All morning we had been thinking how forlorn and alone they would be feeling on this day of days when people liked to have company. I could hear the delight in my father’s voice as he recounted this Christmas experience. Your mother, he said, has never looked like she had a more generous Christmas present.

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Just Thoughts

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Sometimes there is a deep sense that I am not being entirely honest in expressing my feelings about handling the care of my elderly parent. To be quite matter of fact and accurate is not easy when, frankly, conflicting emotions have a battle, often, within my mind.

While the necessity of doing the everyday, practical tasks can keep us occupied there are, well, thoughts like resentment, anger, even reluctance and over-sensitivity to remarks from a mother who (at least in earlier days) does not configure how much effort of will and sheer sense of duty keeps things ticking, keeps the day organized, the logistics worked out, the planning carried on day after day.

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Resentment creeps in when there is a realization that the day is not entirely one’s own, that going out for some recreation means not just running off spontaneously, but requires getting meals ready, laid out, and warm (where really is the ‘hardship’ in that? But still). Resentment comes roiling up also because churning in the brain is a childish thought that why do I have to do all this – what did SHE do for ME all my life, as if I can remember down to the time I was born and thereafter every single detail of HER responsibility as a mother to me? There is immense injustice in that towards her, and yet there are more amorphous feelings that swirl about making me dissatisfied and at the same time guilty but are even harder to pin down into expression. Better to acknowledge them and get them to ease off sometimes.

These thoughts, strangely, get counteracted by a sense of responsibility, compassion, and plain common-sense, that this thing has to be done, dear girl.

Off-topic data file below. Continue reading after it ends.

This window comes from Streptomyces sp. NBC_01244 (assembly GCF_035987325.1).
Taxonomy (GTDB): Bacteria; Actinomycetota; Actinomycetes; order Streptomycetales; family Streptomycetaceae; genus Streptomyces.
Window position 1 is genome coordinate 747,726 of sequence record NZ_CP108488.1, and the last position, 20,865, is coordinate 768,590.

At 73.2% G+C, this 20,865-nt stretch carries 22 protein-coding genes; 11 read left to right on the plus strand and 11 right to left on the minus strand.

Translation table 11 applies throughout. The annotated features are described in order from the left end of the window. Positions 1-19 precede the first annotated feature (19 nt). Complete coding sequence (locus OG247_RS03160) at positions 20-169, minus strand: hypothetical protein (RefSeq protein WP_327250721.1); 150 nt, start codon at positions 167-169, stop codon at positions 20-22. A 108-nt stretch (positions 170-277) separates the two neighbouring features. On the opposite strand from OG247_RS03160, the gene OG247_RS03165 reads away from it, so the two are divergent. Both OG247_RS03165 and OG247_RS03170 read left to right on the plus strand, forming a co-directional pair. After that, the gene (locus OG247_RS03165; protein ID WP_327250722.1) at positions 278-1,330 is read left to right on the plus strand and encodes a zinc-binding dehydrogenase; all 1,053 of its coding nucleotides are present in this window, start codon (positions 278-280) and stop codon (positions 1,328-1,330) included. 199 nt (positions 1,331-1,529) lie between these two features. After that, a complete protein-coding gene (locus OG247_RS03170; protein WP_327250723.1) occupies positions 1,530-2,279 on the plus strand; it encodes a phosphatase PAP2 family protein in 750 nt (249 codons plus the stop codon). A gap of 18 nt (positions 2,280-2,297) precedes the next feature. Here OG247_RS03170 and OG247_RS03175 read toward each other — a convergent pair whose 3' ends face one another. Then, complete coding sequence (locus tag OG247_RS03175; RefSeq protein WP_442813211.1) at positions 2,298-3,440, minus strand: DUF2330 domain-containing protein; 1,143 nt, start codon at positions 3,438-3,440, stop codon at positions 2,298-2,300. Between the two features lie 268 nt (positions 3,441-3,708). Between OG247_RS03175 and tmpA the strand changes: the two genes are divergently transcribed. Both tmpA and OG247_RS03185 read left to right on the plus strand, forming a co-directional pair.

What gets addressed by this sense of responsibility is that we don’t only do something for someone else as a balance for how much we feel has been done for us. Someone needs you, that’s it, because otherwise that means looking back at life and remembering unambiguously all the negative things that lurk around in goodness knows what corners of the mind, that come out and trouble us at opportune moments when we are feeling lazy, uninspired, fed up with the whole dreary routine. And as if there is only something unflattering to recall. Common sense helps – this is life and we have to deal with it. More importantly, compassion and humanity matter if one is not to turn the caring for my elderly mother into a power relationship. After all, we are younger, fitter, abler, we are mobile, able to read, to write, to speak and most of all, NOT YET inflicted with the troubles that will creep up or crash down on us when WE reach an advanced age. So better forget that notion of having somehow an ascendency over the parents just because we are still so many years from their helplessness.

We have the power to make the elderly invalid feel more secure and unafraid. That someone is always there, that body, mind and soul are taken care of. All that yelling and anger belted out at us from the early days of looking after my mother, which we acknowledge came from the sense of loss of power and dignity within her, have dissipated. There is peace but at the same time her life seems so devoid of quality even if we are doing our very best. People tell us carers also feel stress (you’re telling me!). But in fact we are lucky. We work in tandem, Mummy’s daughters, the  women who work as day and night carers for her now and the compassionate man that Uday is, helps even more. Uday does not give in, ever, to feelings of being saddled with an old person who uncharitably could be considered a dead weight, when for instance, I might get fed up and throw up my hands in frustration.

As sentient beings it’s fine for us to feel such ‘wrong’ emotions and we are not duty bound, but how does one lead a decent life if not listening to one’s conscience?